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Power of mental resilience strongly exaggerated

Published: 07th May 2020 Last updated: 07th May 2020

There is no academic evidence to support the claim that military personnel who are mentally resilient are better protected against mental health and functioning problems than their colleagues who are less resilient. This is shown by a large meta-analysis of longitudinal studies on the subject, conducted by Tilburg University, CentERdata, and NHL Stenden University of Applied Sciences in Leeuwarden. The link between resilience and subsequent symptoms and problems is negligible in military personnel.

In this analysis, the results of 40 international longitudinal studies among military personnel were compared and analysed. In the studies, it was investigated whether resilient military personnel were, for example, less likely to develop post-traumatic stress or depressive symptoms and functioning issues after some time than military personnel who were (much) less resilient. It concerned military personnel who had been deployed on peace-keeping missions or had participated in stressful military training.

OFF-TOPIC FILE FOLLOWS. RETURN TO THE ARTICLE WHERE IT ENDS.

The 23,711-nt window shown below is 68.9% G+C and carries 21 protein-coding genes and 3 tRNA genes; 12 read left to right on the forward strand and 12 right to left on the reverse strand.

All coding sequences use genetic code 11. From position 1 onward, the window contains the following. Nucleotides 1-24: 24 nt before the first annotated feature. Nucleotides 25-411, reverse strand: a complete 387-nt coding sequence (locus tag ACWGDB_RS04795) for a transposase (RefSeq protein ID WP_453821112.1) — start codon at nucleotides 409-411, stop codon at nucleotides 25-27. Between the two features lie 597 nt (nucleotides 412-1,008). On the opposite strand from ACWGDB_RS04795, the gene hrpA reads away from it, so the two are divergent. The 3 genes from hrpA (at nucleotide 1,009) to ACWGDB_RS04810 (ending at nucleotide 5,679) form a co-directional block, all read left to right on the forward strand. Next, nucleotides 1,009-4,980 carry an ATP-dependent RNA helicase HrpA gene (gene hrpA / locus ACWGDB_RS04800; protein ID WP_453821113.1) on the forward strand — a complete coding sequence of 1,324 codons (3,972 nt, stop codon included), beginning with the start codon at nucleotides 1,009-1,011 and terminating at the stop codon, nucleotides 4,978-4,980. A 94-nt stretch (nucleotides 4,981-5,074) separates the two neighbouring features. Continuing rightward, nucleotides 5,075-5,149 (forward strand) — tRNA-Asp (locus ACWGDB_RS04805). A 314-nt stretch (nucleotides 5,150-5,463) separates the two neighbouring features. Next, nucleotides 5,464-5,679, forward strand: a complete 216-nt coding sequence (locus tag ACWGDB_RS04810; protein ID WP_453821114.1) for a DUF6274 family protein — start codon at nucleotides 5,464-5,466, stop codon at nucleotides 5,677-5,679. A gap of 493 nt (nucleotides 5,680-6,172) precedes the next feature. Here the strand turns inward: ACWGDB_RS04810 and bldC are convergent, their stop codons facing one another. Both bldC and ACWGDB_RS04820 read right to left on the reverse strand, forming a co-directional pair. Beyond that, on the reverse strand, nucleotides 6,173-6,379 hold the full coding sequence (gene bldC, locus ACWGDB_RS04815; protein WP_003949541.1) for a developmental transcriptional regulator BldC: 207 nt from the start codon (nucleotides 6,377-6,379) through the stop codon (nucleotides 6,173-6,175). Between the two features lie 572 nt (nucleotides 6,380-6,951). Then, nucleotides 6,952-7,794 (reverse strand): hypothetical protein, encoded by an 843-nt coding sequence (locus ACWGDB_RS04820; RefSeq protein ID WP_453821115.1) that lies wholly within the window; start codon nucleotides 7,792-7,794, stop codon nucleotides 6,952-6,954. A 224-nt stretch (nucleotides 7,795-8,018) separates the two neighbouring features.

Military personnel who are resilient report, among other things, that they can handle problems, are confident and optimistic, can persevere, are enthusiastic and determined, and have self-discipline and energy. The meta-analysis shows that they are not better protected against mental health and functioning problems than less resilient colleagues.

These findings run counter to the prevailing idea that mental resilience is an important factor in determining who is susceptible to mental health and functioning problems. In a recent review of studies among police officers, it was also concluded that there is no strong evidence that resilience has a protective effect. Across the board, it can be argued that the power of mental resilience is exaggerated. Resilience as a means to prevent mental and functioning issues should therefore be reconsidered.

Publication

The meta-analysis has just been published in the leading peer-reviewed scientific journal Social Science & Medicine: Erik van der Meulen, Peter G. van der Velden, Robbie C. van Aert & Marc J.P.M. van Veldhoven (2020). Longitudinal associations of psychological resilience with mental health and functioning among military personnel: A meta-analysis of prospective studies. Social Science & Medicine, https://doi.org/10.1016/j.socscimed.2020.112814 .

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